If you have sensitive teeth, it can really take the joy out of your daily life. From passing up your favorite foods like hot coffee and ice cream to experiencing discomfort during hot or cold weather, sensitive teeth affect more than just your mouth. This condition can really affect your mood too. But thankfully you don’t have to simply accept the discomfort and inconvenience of sensitive teeth. Here are some lifestyle changes you can make that may go a long way toward lessening the pain of sensitive teeth, so you can get back to enjoying the foods and activities you love without the sensitivity!

Change How You Brush

Yes, there is a wrong way and a right way to brush your teeth. If you are brushing your teeth too hard, brushing your gums, or brushing back and forth, you could be harming the gums and causing gum recession. Gum recession in turn can cause – you guessed it – sensitive teeth. If this sounds like how you’re brushing, try this instead: Hold your brush at a 45-degree angle and brush in small circular motions. If you need a demo, ask Dr. Lesko and her team at your next appointment.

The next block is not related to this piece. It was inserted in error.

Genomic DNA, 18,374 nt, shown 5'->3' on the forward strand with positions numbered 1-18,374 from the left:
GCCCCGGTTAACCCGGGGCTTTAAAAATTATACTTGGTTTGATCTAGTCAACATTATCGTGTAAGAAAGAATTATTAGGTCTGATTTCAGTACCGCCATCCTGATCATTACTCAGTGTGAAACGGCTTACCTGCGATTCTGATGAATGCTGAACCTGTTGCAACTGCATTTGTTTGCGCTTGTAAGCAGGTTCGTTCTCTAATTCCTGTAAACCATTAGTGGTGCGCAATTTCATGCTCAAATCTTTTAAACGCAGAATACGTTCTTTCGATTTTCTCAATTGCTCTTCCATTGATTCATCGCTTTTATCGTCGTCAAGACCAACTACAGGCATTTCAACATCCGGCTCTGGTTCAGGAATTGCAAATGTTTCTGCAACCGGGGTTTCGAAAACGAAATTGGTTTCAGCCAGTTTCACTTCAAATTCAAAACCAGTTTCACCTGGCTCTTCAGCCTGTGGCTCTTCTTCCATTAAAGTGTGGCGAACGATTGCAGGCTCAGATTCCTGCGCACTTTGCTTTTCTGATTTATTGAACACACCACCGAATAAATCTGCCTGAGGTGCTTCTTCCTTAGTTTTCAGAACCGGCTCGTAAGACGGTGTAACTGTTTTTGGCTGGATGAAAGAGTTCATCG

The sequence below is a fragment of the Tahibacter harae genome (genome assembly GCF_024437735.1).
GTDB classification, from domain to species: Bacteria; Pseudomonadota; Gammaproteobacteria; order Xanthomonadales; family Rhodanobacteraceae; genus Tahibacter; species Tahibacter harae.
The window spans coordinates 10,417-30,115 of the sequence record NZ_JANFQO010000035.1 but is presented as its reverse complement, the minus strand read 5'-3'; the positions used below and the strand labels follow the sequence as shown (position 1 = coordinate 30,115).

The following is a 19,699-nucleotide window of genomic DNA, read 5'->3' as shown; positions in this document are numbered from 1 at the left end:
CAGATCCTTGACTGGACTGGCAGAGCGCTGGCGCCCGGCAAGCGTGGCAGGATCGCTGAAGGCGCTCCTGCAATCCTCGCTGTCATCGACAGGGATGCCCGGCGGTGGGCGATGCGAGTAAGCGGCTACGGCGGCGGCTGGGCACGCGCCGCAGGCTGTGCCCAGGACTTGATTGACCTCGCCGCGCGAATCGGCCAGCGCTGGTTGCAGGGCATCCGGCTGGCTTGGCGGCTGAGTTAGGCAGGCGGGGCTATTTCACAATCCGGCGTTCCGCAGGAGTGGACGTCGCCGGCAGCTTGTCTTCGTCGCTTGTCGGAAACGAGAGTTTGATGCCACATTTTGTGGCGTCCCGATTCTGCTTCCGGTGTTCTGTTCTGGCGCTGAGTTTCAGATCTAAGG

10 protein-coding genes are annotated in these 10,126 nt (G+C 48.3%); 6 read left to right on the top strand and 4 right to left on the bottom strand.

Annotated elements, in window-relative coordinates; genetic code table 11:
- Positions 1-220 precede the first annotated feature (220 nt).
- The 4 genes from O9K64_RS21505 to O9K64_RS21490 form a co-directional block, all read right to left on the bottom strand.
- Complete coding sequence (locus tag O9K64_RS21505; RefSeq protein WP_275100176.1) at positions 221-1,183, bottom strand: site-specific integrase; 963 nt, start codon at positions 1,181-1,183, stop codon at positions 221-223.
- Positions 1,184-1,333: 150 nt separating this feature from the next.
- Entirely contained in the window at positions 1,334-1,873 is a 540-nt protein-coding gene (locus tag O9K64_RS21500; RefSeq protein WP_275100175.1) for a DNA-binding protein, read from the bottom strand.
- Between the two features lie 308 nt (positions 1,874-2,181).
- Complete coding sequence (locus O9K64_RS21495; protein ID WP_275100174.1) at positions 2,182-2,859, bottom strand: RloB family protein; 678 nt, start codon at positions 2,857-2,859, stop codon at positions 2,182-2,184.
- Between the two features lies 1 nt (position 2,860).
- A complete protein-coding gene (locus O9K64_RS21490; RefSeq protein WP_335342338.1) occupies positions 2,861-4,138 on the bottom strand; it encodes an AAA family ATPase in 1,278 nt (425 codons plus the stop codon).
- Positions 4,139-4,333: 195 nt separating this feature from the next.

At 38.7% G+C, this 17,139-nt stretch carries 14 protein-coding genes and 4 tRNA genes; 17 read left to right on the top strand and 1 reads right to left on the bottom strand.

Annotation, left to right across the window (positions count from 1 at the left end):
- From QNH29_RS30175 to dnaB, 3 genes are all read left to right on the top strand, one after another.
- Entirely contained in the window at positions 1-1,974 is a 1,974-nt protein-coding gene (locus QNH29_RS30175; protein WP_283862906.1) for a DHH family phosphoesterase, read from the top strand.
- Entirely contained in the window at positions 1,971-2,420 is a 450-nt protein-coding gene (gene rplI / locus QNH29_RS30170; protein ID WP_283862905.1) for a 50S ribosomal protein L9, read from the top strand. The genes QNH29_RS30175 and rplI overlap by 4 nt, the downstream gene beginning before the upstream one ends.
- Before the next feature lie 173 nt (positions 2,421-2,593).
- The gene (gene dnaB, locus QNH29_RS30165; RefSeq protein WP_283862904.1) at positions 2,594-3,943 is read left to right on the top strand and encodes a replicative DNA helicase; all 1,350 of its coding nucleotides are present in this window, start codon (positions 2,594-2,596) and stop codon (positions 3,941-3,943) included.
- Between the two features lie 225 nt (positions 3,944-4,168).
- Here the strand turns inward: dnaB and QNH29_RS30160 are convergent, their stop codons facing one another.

Change What You Brush With

Sometimes we may be brushing the right way, but with the wrong brush. This is an easy fix. Stick with a medium to soft-bristled brush and follow the brushing guidelines above. Save those hard-bristled brushes for your tile grout!

Change Your Toothpaste

If you are experiencing sensitivity but not using a sensitive toothpaste, it may be time to switch. Sensitive toothpaste is made with an ingredient called potassium nitrate, which is used to fill in the tiny pores in the teeth called tubules. These tubules lead to the nerves, so when they’re blocked, you can actually prevent hot and cold foods and air from reaching those nerves. It’s kind of like how the insulation in your walls blocks the outside weather from getting inside your home.

Change Your Diet

While you shouldn’t have to change your diet to accommodate tooth sensitivity, there are certain foods that forgoing may make it easier to live life pain free. Foods that are high in acid such as citrus and soda or foods that are high in sugar may make sensitivity worse, so eliminating these where you can from your diet may enable you to enjoy other foods again.

Ready to make an appointment to talk about your tooth sensitivity? Call Dr. Lesko’s office today at 970-812-0355.


Selfies and Oral Health